Spiritual Emergency: When Personal Transformation Becomes a Crisis
by Stanislav Grof
Increasing numbers of people involved in personal transformation or a healing crisis are experiencing spiritual emergencies — when the process of growth and change becomes chaotic and overwhelming.
Individuals experiencing such episodes may feel that their sense of identity is breaking down, that their old values no longer hold true, and that the very ground beneath their personal realities is radically shifting. In many cases, new realms of mystical and spiritual experience enter their lives suddenly and dramatically, resulting in fear and confusion. They may feel tremendous anxiety, have difficulty coping with their daily lives, jobs, and relationships, and may even fear for their own sanity.
Unfortunately, much of modern psychiatry has failed to distinguish these episodes from mental illness. As a result, transformational crises are often suppressed by routine psychiatric care, medication, and even institutionalization.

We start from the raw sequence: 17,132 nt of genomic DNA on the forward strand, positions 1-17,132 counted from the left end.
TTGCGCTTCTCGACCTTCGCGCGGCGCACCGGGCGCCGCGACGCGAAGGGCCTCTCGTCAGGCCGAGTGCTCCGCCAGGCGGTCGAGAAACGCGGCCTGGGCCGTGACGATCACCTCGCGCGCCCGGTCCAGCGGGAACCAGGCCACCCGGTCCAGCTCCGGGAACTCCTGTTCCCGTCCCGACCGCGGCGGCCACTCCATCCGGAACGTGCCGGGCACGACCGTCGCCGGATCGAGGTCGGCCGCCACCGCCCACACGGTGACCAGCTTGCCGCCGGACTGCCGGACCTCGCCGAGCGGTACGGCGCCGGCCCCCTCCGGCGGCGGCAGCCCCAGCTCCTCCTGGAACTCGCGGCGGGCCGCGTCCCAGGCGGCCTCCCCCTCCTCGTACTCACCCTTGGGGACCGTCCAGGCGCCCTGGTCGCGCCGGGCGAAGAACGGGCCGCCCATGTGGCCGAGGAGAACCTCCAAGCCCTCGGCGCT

This book delves into the potential problem inherent in the spiritual growth process: bouts of mental confusion, seeming madness or at least extreme dysfunction. The Grofs have put together a collection of essays by themselves and various other authors which explore the psychic/psychological dynamics of what they call “spiritual emergency.” That’s their term for when the growth process puts a person into psychic overload. The essays describe different aspects of such overload, as well as ways to help yourself or someone else through it.
From Spiritual Emergency to Healing
There is a new perspective slowly developing among many mental health professionals and those studying spiritual development that views such crises as transformative breakthroughs that can hold tremendous potential for physical and emotional healing. When understood and treated in a supportive manner, spiritual emergencies can become gateways to higher levels of functioning and new ways of being.
In this book, foremost psychologists, psychiatrists, and spiritual teachers address the following questions: What is spiritual emergency? What is the relationship between spirituality, “madness,” and healing? What forms does spiritual emergency take? What are the pitfalls — and promises — of spiritual practice? How can people in spiritual emergency be assisted by family, friends, and professionals?
This groundbreaking work reveals that within the crisis of spiritual emergency lies the promise of spiritual emergence and renewal.